In general if you live in a modern country, unless you are out in the middle of nowhere camping, you are fine – your home tap water doesn’t have any G. lamblia. Yes those two reports from the pools are from first world countries but they are rare instances (the papers even note that the sample size is small). However, for poor third world countries, G. lamblia is a real threat. Most don’t have proper water filtering systems, meaning most of their water is highly susceptible to contamination.

If I may get serious for a moment, Giardiasis can do some serious damage for poorer populations; severe diarrhea can lead to dehydration which is life threatening in a poorer country without available healthcare (5). That said though, treatment for Giardiasis is simple. Metronidazole, an antiprotozoal is used to combat Giardiasis and clears it up quickly. More powerful antiprotozoals can also be used if metronidazole fails (2).

Now back to Dr. Grant from Jurassic Park and his callous[1] use of the stream water. Instead of directly applying the water, he could have boiled it. However, it’s the 21st century and the movie is 20 years old. We are in the smartphone era now[2]! Surely there must be some high tech method of cleaning up G. lamblia cysts from water.

Indeed it does – it’s this brilliant device called the sun. Solar Disinfection or SODIS is used to kill pathogenic microbes in drinking water. The best part is that it is simple and cheap – just use a transparent container like a plastic bag, water bottle or glass bottle and place it in direct sunlight for about 8 hours. The UV light of the sunlight will damage the cysts generally.  The sunlight also stimulates the microbes that perform aerobic (oxygen required) photosynthesis and release O2 gas into the water.  The gas is highly reactive and can disinfect any remaining microbes (6). This has resulted in a reduction, especially with children, of diarrhea from drinking water.

Using Giardia muris instead of G. lamblia, a research group successfully showed that SODIS can work for killing cysts in water. They did this by setting up suspensions of G. muris cysts and exposing them to various conditions of light. They then exposed mice to the cysts and found that cysts that were subjected to full SODIS conditions (40 degrees Celsius and 870 W/m2 light, 4 hours) rendered completely un-infectious. Granted, this is tough to achieve on a smaller scale – like say a camping trip unless it’s sunny and hot, the authors suggest that in emergency scenarios – like say a bad hurricane, SODIS can be used to clean up water from G. lamblia cysts[3].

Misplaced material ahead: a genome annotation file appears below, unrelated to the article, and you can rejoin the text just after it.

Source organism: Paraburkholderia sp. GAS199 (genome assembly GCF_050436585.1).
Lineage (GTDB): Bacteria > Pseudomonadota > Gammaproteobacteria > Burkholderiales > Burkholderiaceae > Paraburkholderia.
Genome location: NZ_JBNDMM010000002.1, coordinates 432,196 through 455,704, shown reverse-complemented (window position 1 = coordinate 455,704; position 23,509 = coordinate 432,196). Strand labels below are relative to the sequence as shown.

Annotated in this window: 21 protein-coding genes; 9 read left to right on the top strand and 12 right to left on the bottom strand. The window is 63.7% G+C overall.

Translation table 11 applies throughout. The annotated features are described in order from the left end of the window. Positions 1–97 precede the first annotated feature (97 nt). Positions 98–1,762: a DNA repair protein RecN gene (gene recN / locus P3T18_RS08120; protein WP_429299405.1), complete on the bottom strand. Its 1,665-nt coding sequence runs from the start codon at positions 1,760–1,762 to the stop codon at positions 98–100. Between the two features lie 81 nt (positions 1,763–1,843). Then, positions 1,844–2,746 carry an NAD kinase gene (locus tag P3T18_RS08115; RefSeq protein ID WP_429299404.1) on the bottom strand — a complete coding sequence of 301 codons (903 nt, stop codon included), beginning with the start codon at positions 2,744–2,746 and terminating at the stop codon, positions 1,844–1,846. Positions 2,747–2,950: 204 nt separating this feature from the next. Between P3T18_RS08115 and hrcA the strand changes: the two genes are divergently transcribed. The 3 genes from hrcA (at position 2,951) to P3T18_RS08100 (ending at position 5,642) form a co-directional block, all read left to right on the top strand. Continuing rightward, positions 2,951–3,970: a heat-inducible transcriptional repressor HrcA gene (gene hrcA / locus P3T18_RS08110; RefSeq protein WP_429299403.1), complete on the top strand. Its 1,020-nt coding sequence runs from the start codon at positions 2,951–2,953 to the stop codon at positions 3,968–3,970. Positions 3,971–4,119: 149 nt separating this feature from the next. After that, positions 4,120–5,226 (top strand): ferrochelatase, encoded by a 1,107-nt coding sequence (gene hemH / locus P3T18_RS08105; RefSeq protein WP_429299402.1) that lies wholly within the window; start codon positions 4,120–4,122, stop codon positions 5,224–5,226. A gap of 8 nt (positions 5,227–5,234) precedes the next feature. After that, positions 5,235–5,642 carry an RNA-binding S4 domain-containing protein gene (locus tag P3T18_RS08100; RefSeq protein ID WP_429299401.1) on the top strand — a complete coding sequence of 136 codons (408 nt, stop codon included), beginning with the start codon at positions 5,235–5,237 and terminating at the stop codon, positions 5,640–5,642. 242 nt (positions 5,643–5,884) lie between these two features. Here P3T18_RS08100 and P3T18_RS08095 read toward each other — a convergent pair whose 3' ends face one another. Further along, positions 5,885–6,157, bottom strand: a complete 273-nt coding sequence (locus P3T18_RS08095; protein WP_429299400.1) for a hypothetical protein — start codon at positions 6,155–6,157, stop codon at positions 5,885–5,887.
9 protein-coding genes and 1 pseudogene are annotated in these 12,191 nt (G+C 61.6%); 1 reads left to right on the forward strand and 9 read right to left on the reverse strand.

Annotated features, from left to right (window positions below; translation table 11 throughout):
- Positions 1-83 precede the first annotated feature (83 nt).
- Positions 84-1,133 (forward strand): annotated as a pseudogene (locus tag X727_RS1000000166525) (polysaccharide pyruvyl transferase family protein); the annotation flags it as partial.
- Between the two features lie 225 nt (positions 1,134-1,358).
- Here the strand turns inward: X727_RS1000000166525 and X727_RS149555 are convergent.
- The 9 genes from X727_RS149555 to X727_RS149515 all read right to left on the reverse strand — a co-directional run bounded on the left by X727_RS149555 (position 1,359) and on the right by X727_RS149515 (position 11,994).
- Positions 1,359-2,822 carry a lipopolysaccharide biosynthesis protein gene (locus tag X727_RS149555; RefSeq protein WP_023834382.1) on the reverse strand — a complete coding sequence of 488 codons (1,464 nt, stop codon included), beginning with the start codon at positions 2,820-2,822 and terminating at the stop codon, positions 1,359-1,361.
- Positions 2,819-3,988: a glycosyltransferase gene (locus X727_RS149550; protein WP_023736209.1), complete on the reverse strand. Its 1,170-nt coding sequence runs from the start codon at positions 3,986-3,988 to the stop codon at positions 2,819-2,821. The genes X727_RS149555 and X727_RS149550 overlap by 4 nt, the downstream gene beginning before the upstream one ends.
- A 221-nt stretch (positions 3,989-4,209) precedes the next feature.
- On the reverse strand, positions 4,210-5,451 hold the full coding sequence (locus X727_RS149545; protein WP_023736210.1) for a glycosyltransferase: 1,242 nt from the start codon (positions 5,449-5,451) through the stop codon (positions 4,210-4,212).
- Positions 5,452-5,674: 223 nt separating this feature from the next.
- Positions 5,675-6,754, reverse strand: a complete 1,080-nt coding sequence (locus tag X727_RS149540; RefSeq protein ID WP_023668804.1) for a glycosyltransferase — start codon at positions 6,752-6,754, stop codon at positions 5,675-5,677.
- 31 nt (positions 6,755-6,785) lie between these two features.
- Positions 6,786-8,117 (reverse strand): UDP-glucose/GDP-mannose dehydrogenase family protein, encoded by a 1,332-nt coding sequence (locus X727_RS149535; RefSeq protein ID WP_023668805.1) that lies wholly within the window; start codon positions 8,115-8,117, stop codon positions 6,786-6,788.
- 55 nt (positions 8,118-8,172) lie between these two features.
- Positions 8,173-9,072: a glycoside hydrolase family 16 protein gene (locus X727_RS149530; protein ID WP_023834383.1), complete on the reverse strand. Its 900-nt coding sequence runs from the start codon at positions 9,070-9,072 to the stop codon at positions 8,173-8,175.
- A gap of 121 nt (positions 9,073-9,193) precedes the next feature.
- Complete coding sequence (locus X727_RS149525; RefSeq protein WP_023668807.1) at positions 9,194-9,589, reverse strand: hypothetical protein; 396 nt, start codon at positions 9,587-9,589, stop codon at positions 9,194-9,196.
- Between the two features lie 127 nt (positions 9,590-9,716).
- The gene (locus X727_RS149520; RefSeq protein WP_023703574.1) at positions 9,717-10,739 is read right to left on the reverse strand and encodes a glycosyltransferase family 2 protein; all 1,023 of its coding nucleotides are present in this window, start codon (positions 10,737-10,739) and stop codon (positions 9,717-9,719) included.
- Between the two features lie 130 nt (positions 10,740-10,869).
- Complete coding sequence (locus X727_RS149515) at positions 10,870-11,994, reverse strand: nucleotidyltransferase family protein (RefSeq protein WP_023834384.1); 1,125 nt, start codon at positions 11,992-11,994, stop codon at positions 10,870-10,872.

Even though it’s treatable, Giardia lamblia is not a microbe to be trifled with. Giardiasis is not pleasant and can cause some serious dehydration. If you camp regularly, be sure to take the proper precautions to prevent infection. This includes using clean water to clean any dishes you have. Plastic water bottles with filtering devices have recently become commercially available. Take full advantage of them – they usually say how powerful they are on the label and Giardia species are often listed amongst the list of screened microbes.

  1. Willey, Sherwood, Woolverton. Prescott’s Microbiology: 8th Edition. McGraw Hill, 2011. New York, NY. Pg 584 – 586, 730
  2. Ortega-Pierres et al. Giardia: A Model Organism online textbook. 1st Edition, 2011 SpringerWien New York.
  3. Porter, et al. Giardia Transmission in a Swimming Pool. American Journal of Public Health. June 1988. Vol 78 no 6 pg 659 – 662.
  4. Shields, et al. Prevalence of Cryptosporidium spp. and Giardia intestinalis in Swimming Pools, Atlanta, Georgia. Emerg Infect Dis. 2008 June; 14(6): 948–950.
  5. Dewey, Daniel MD. World Altering Medicine: Breath of Life. Lecture. University of Minnesota. December 2010.
  6. McGuigan et al. Batch solar disinfection inactivates oocysts of Cryptosporidium parvum and cysts of Giardia muris in drinking water. Journal of Applied Microbiology ISSN 1364-5072. J Appl Microbiol. 2006 Aug;101(2):453-63.

[1] I of course realize that it’s Hollywood and worse sins have been committed in films. Also, stopping to sterilize water is probably the last thing on your mind when you are being chased by ravenous dinosaurs
[2] Smokey the Bear and PETA may have heart attack because of him starting a fire on an  animal reserve too
[3] While they didn’t use G. lamblia, G. muris acted as a model and the group notes that this can be applied to G. lamblia